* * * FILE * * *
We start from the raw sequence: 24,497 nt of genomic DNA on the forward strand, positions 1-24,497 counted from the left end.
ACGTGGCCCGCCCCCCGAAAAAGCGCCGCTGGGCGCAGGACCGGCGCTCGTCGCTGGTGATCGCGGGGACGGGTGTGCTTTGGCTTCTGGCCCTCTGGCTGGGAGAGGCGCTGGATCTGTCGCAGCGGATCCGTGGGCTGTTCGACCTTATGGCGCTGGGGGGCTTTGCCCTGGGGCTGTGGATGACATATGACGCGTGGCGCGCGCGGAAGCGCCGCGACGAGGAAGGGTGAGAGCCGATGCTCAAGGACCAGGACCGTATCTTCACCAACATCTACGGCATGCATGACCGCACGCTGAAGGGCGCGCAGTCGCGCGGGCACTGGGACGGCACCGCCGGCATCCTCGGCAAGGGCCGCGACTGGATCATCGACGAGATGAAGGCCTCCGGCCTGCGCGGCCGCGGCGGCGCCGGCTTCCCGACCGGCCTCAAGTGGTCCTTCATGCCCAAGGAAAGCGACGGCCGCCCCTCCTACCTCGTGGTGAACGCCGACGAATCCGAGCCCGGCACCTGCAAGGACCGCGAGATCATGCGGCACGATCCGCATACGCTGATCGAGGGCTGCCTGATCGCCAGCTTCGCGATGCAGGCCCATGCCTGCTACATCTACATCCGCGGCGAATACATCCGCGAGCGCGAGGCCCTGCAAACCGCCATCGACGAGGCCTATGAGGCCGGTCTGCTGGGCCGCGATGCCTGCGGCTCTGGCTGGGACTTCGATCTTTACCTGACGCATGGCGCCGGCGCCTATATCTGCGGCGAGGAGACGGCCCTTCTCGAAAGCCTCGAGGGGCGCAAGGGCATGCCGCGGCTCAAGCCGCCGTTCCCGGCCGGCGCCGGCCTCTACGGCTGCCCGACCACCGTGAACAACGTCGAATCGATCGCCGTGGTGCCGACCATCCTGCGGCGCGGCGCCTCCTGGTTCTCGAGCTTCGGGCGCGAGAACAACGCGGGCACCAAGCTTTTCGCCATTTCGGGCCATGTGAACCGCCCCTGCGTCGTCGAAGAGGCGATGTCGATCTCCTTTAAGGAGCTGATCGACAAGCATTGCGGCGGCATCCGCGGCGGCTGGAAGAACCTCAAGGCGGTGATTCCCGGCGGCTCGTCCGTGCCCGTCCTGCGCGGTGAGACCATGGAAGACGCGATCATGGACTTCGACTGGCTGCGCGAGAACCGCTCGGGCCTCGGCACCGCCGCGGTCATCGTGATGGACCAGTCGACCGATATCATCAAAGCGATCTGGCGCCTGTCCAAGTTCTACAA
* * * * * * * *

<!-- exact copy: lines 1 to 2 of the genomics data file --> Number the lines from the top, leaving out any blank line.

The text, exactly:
We start from the raw sequence: 24,497 nt of genomic DNA on the forward strand, positions 1-24,497 counted from the left end.
ACGTGGCCCGCCCCCCGAAAAAGCGCCGCTGGGCGCAGGACCGGCGCTCGTCGCTGGTGATCGCGGGGACGGGTGTGCTTTGGCTTCTGGCCCTCTGGCTGGGAGAGGCGCTGGATCTGTCGCAGCGGATCCGTGGGCTGTTCGACCTTATGGCGCTGGGGGGCTTTGCCCTGGGGCTGTGGATGACATATGACGCGTGGCGCGCGCGGAAGCGCCGCGACGAGGAAGGGTGAGAGCCGATGCTCAAGGACCAGGACCGTATCTTCACCAACATCTACGGCATGCATGACCGCACGCTGAAGGGCGCGCAGTCGCGCGGGCACTGGGACGGCACCGCCGGCATCCTCGGCAAGGGCCGCGACTGGATCATCGACGAGATGAAGGCCTCCGGCCTGCGCGGCCGCGGCGGCGCCGGCTTCCCGACCGGCCTCAAGTGGTCCTTCATGCCCAAGGAAAGCGACGGCCGCCCCTCCTACCTCGTGGTGAACGCCGACGAATCCGAGCCCGGCACCTGCAAGGACCGCGAGATCATGCGGCACGATCCGCATACGCTGATCGAGGGCTGCCTGATCGCCAGCTTCGCGATGCAGGCCCATGCCTGCTACATCTACATCCGCGGCGAATACATCCGCGAGCGCGAGGCCCTGCAAACCGCCATCGACGAGGCCTATGAGGCCGGTCTGCTGGGCCGCGATGCCTGCGGCTCTGGCTGGGACTTCGATCTTTACCTGACGCATGGCGCCGGCGCCTATATCTGCGGCGAGGAGACGGCCCTTCTCGAAAGCCTCGAGGGGCGCAAGGGCATGCCGCGGCTCAAGCCGCCGTTCCCGGCCGGCGCCGGCCTCTACGGCTGCCCGACCACCGTGAACAACGTCGAATCGATCGCCGTGGTGCCGACCATCCTGCGGCGCGGCGCCTCCTGGTTCTCGAGCTTCGGGCGCGAGAACAACGCGGGCACCAAGCTTTTCGCCATTTCGGGCCATGTGAACCGCCCCTGCGTCGTCGAAGAGGCGATGTCGATCTCCTTTAAGGAGCTGATCGACAAGCATTGCGGCGGCATCCGCGGCGGCTGGAAGAACCTCAAGGCGGTGATTCCCGGCGGCTCGTCCGTGCCCGTCCTGCGCGGTGAGACCATGGAAGACGCGATCATGGACTTCGACTGGCTGCGCGAGAACCGCTCGGGCCTCGGCACCGCCGCGGTCATCGTGATGGACCAGTCGACCGATATCATCAAAGCGATCTGGCGCCTGTCCAAGTTCTACAA